Ten Tips For Keeping Your Baby Sleeping Safely

How many of you have poked or woken your baby to see if they are okay?

Ensuring your baby is sleeping safely, means the whole family can have peace of mind when little one is sleeping.

We spoke to sleep consultant and expert, Jo Tantum, about how to keep your baby safe when they snoozing.

When you become a new parent you worry about anything and everything. And one of the biggest worries is when your little one is sleeping.

I'm going to help you to alleviate some of the worries you may have, and give you some guidelines on safe sleeping.

tip 1: make sure the mattress is breathable

Make sure the mattress your baby is sleeping on is breathable and if possible, made from natural materials. Make sure it's not too soft but also not too firm as baby won't settle well. Having a good mattress is an investment, especially in a cot bed as it will be what your baby is sleeping on for a few years. Make sure every baby has a new mattress, or one that isn't damaged and has only been used with a waterproof protector on, as products that have deteriorated over the years are unsafe.


tip 2: always put your baby to sleep on their back

Always put your baby to sleep on their back. This is the safest sleep position for your baby. Since the back to Sleep campaign in the 1990's SIDS has decreased by 80%. If your baby has a medical condition like reflux your paediatrician may tell you to have baby slightly on their left side to help with symptoms, especially very sickly babies. Your baby will start moving onto their side or tummy to sleep around 6-7 months old. This is safe as long as they have strong head control, can lift their head and shoulders off their mattress and can roll over

tip 3: dress your baby in natural materials

When dressing your baby for bed always use natural materials like organic cotton and bamboo as then your baby won't sweat and overheat. It also ensures that they will be more comfortable and their skin won't feel irritated.


tip 4: swaddling helps babies sleep for longer

Swaddling is an age-old method that helps babies to sleep for longer and feel more settled. It's also a great way to keep babies sleeping on their back through the night. Always use a light, stretchy, breathable material, and ensure the legs and hips aren't wrapped up too tightly. Babies have their startle or 'Moro' reflex until they are around 4 months old. At this age they have a developmental leap and start to be able to control their arms and hands. So once they reach 4 months, you can begin to stop swaddling baby.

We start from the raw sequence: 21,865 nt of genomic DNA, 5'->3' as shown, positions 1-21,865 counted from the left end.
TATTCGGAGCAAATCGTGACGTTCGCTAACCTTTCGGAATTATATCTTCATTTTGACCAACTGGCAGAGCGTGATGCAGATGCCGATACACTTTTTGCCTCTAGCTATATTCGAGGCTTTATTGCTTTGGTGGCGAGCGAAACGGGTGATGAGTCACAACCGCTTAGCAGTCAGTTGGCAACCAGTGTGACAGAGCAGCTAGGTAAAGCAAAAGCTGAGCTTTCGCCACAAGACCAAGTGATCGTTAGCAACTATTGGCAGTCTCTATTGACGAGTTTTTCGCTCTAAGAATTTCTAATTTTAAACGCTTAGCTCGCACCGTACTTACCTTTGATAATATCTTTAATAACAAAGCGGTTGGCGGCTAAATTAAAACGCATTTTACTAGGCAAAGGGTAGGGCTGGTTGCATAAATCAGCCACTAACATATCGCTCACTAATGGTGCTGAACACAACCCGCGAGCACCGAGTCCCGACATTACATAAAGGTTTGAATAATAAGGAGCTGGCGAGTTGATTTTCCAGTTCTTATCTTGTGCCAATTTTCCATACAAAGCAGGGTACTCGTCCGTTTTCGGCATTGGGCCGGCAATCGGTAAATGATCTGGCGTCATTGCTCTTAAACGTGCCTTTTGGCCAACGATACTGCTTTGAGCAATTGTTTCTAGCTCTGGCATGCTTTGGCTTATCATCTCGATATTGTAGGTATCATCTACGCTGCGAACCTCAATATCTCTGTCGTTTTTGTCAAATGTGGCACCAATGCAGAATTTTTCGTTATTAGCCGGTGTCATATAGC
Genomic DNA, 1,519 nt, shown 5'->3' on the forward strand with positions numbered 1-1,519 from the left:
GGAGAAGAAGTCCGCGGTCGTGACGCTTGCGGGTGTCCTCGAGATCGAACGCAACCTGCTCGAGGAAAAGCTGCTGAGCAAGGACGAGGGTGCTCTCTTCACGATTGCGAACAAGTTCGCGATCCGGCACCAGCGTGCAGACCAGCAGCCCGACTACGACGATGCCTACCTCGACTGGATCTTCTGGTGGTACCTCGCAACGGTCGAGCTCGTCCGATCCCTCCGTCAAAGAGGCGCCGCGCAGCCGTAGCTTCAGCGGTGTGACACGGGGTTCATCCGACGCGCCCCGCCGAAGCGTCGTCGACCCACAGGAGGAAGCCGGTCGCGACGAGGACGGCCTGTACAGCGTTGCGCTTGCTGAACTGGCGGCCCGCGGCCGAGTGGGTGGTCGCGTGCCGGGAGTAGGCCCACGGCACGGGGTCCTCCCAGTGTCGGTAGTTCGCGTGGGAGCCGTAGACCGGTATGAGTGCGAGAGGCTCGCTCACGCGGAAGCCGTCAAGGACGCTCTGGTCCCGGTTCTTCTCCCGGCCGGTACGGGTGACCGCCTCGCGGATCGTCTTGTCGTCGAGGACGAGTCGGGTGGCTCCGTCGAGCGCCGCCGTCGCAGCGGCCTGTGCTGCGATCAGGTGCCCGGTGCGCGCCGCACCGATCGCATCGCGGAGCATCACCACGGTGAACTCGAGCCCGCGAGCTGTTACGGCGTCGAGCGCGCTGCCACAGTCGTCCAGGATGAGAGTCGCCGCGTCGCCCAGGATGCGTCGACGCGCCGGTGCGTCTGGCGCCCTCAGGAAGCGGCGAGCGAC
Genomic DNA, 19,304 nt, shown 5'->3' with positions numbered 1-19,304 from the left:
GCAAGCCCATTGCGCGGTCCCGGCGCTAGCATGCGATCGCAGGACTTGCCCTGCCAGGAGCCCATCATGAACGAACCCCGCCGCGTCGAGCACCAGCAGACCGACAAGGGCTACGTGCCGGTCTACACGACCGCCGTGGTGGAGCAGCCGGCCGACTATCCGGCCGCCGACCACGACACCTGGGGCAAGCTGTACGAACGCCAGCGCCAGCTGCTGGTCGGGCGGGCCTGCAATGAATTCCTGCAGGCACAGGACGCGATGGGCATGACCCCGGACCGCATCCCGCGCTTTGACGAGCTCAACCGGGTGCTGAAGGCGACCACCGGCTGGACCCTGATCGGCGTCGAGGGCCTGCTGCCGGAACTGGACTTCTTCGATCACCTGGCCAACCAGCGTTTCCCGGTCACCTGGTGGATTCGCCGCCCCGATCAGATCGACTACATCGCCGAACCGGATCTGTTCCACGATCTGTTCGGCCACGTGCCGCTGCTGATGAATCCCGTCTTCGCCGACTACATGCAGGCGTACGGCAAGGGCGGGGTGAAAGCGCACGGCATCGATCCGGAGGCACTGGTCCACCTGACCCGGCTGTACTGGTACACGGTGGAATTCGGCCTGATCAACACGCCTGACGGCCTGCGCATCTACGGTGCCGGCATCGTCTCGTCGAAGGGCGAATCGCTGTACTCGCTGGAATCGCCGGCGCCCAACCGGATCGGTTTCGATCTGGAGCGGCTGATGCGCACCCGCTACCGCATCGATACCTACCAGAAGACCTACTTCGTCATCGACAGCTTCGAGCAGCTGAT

tip 5: a clear cot, is a safe cot

A clear cot is a safe cot. Do not use a sleep positioner to hold your baby in one position. No cuddly toys should be in the cot either - they may look cute, but it is not worth the risk. Avoid cot bumpers too, as they can cause danger of entanglement.

tip 6: breathable muslin comforter

If you want to give your baby a comforter, a small muslins square knotted in the middle is a great choice. It's breathable, which means it is much safer than the fleecy type.


tip 7: share your room

Make sure your baby shares your room for up to 6 months old. If you feel you are disturbing each other, which is common once your baby reaches around 4 months old, you can try having some soothing sounds like waves playing all night to prevent this.

tip 8: use a sleeping bag

After your baby is out of the swaddle, rather than using a blanket, you can use a sleeping bag as they are much safer. By tucking the bottom of the sleeping bag into the bottom of the cot, it can help to prevent wriggly babies from moving around the cot too much.


tip 9: firmly tuck your baby's blanket

If you do decide to use a blanket, always make sure it's firmly tucked in and no higher than their chest. Use a natural and breathable material rather than something that is synthetic.

tip 10: never allow your baby to sleep on a sofa

Never put your baby to sleep on a sofa or armchair, and never fall asleep with your baby on your chest whilst on the sofa or chair. Make sure you also don't fall asleep with a quilt or pillow as this can cause suffocation.

For more advice about safe sleeping, please go to the charity The Lullaby Trust. Here you can find out more information about Jo Tantum and her services. 

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